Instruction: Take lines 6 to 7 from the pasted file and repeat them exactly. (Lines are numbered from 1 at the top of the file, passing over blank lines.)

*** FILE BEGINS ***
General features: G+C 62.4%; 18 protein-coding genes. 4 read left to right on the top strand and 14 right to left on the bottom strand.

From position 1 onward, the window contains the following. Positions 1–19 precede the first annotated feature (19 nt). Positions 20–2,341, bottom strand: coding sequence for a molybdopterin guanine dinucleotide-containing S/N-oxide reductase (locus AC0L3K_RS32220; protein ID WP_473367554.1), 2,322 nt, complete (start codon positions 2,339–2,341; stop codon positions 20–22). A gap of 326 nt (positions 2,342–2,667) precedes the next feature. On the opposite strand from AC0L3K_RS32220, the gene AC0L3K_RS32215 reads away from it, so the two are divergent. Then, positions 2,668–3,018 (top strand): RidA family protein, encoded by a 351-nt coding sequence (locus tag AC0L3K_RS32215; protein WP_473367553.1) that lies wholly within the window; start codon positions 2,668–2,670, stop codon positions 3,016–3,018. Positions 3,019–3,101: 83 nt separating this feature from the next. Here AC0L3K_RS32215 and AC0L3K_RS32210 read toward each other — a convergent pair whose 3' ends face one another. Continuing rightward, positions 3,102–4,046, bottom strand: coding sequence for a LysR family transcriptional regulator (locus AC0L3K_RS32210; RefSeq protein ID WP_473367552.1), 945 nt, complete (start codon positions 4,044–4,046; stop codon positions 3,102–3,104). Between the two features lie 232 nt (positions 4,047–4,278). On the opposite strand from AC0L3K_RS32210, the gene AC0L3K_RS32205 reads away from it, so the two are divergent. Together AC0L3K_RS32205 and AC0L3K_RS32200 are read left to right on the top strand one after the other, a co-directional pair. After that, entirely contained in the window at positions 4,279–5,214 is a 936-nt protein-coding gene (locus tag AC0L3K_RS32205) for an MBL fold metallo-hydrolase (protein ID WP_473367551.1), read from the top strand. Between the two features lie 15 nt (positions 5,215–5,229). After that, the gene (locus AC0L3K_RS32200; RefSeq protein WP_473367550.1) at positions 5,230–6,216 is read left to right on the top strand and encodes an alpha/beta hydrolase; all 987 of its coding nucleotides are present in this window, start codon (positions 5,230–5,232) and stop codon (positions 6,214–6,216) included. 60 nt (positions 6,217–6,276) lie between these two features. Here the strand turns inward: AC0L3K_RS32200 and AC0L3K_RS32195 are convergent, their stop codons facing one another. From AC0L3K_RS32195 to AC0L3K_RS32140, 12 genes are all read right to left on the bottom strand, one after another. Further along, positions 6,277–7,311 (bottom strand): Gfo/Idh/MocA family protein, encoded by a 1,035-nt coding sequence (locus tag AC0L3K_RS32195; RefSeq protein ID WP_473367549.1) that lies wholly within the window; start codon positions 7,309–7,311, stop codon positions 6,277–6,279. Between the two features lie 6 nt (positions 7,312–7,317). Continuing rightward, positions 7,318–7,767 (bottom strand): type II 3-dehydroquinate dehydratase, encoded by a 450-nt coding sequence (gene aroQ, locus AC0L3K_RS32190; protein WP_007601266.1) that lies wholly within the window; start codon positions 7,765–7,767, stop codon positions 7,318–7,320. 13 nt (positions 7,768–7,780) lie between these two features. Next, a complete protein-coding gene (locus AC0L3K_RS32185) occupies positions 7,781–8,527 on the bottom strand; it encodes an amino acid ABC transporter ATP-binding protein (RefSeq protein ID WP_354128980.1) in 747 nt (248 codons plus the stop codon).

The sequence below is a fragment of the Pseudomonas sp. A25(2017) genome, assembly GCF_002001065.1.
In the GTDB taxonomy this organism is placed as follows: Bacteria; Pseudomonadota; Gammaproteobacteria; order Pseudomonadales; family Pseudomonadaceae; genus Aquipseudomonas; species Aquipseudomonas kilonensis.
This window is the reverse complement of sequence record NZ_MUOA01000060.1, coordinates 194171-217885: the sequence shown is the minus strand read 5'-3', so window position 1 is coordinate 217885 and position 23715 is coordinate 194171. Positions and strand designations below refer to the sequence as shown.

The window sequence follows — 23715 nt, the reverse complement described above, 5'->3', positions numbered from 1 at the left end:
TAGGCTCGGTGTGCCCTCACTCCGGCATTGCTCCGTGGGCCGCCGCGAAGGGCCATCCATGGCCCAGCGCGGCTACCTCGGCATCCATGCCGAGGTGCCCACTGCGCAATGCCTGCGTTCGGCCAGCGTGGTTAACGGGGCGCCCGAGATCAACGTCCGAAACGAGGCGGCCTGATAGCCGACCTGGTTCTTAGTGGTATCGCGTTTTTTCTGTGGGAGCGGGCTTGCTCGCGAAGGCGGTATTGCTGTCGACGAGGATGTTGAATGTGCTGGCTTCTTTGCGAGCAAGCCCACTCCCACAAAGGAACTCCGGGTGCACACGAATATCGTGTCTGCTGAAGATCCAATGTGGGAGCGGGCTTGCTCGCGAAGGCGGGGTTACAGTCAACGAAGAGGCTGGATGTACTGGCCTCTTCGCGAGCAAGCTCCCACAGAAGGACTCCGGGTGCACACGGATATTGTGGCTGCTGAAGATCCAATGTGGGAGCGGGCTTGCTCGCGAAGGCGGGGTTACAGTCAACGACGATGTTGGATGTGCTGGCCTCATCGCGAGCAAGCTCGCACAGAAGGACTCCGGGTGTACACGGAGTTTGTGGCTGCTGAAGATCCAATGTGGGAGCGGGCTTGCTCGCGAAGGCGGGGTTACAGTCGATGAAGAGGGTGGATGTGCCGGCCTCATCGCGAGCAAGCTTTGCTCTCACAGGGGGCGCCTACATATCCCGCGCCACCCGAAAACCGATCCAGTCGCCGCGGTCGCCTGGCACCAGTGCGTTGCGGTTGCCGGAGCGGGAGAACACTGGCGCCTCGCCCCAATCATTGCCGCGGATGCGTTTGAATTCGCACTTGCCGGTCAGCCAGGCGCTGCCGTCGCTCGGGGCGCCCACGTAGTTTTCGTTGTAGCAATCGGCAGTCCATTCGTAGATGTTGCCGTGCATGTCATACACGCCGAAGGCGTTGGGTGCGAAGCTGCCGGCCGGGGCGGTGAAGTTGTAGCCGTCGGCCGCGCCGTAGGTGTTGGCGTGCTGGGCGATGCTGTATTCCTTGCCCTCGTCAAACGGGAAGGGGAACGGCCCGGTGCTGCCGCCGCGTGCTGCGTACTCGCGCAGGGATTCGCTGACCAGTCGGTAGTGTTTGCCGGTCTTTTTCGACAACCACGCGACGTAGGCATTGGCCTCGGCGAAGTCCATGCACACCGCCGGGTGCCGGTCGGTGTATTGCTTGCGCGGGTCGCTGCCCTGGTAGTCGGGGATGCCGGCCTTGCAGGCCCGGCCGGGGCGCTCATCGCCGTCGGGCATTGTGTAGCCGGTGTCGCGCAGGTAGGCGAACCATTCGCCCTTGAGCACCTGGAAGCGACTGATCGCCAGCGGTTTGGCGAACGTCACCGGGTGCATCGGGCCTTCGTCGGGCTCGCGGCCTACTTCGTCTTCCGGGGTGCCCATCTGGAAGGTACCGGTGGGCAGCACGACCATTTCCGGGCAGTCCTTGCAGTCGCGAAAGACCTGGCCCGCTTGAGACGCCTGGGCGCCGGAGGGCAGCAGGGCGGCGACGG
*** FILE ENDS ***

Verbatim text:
The window sequence follows — 23715 nt, the reverse complement described above, 5'->3', positions numbered from 1 at the left end:
TAGGCTCGGTGTGCCCTCACTCCGGCATTGCTCCGTGGGCCGCCGCGAAGGGCCATCCATGGCCCAGCGCGGCTACCTCGGCATCCATGCCGAGGTGCCCACTGCGCAATGCCTGCGTTCGGCCAGCGTGGTTAACGGGGCGCCCGAGATCAACGTCCGAAACGAGGCGGCCTGATAGCCGACCTGGTTCTTAGTGGTATCGCGTTTTTTCTGTGGGAGCGGGCTTGCTCGCGAAGGCGGTATTGCTGTCGACGAGGATGTTGAATGTGCTGGCTTCTTTGCGAGCAAGCCCACTCCCACAAAGGAACTCCGGGTGCACACGAATATCGTGTCTGCTGAAGATCCAATGTGGGAGCGGGCTTGCTCGCGAAGGCGGGGTTACAGTCAACGAAGAGGCTGGATGTACTGGCCTCTTCGCGAGCAAGCTCCCACAGAAGGACTCCGGGTGCACACGGATATTGTGGCTGCTGAAGATCCAATGTGGGAGCGGGCTTGCTCGCGAAGGCGGGGTTACAGTCAACGACGATGTTGGATGTGCTGGCCTCATCGCGAGCAAGCTCGCACAGAAGGACTCCGGGTGTACACGGAGTTTGTGGCTGCTGAAGATCCAATGTGGGAGCGGGCTTGCTCGCGAAGGCGGGGTTACAGTCGATGAAGAGGGTGGATGTGCCGGCCTCATCGCGAGCAAGCTTTGCTCTCACAGGGGGCGCCTACATATCCCGCGCCACCCGAAAACCGATCCAGTCGCCGCGGTCGCCTGGCACCAGTGCGTTGCGGTTGCCGGAGCGGGAGAACACTGGCGCCTCGCCCCAATCATTGCCGCGGATGCGTTTGAATTCGCACTTGCCGGTCAGCCAGGCGCTGCCGTCGCTCGGGGCGCCCACGTAGTTTTCGTTGTAGCAATCGGCAGTCCATTCGTAGATGTTGCCGTGCATGTCATACACGCCGAAGGCGTTGGGTGCGAAGCTGCCGGCCGGGGCGGTGAAGTTGTAGCCGTCGGCCGCGCCGTAGGTGTTGGCGTGCTGGGCGATGCTGTATTCCTTGCCCTCGTCAAACGGGAAGGGGAACGGCCCGGTGCTGCCGCCGCGTGCTGCGTACTCGCGCAGGGATTCGCTGACCAGTCGGTAGTGTTTGCCGGTCTTTTTCGACAACCACGCGACGTAGGCATTGGCCTCGGCGAAGTCCATGCACACCGCCGGGTGCCGGTCGGTGTATTGCTTGCGCGGGTCGCTGCCCTGGTAGTCGGGGATGCCGGCCTTGCAGGCCCGGCCGGGGCGCTCATCGCCGTCGGGCATTGTGTAGCCGGTGTCGCGCAGGTAGGCGAACCATTCGCCCTTGAGCACCTGGAAGCGACTGATCGCCAGCGGTTTGGCGAACGTCACCGGGTGCATCGGGCCTTCGTCGGGCTCGCGGCCTACTTCGTCTTCCGGGGTGCCCATCTGGAAGGTACCGGTGGGCAGCACGACCATTTCCGGGCAGTCCTTGCAGTCGCGAAAGACCTGGCCCGCTTGAGACGCCTGGGCGCCGGAGGGCAGCAGGGCGGCGACGG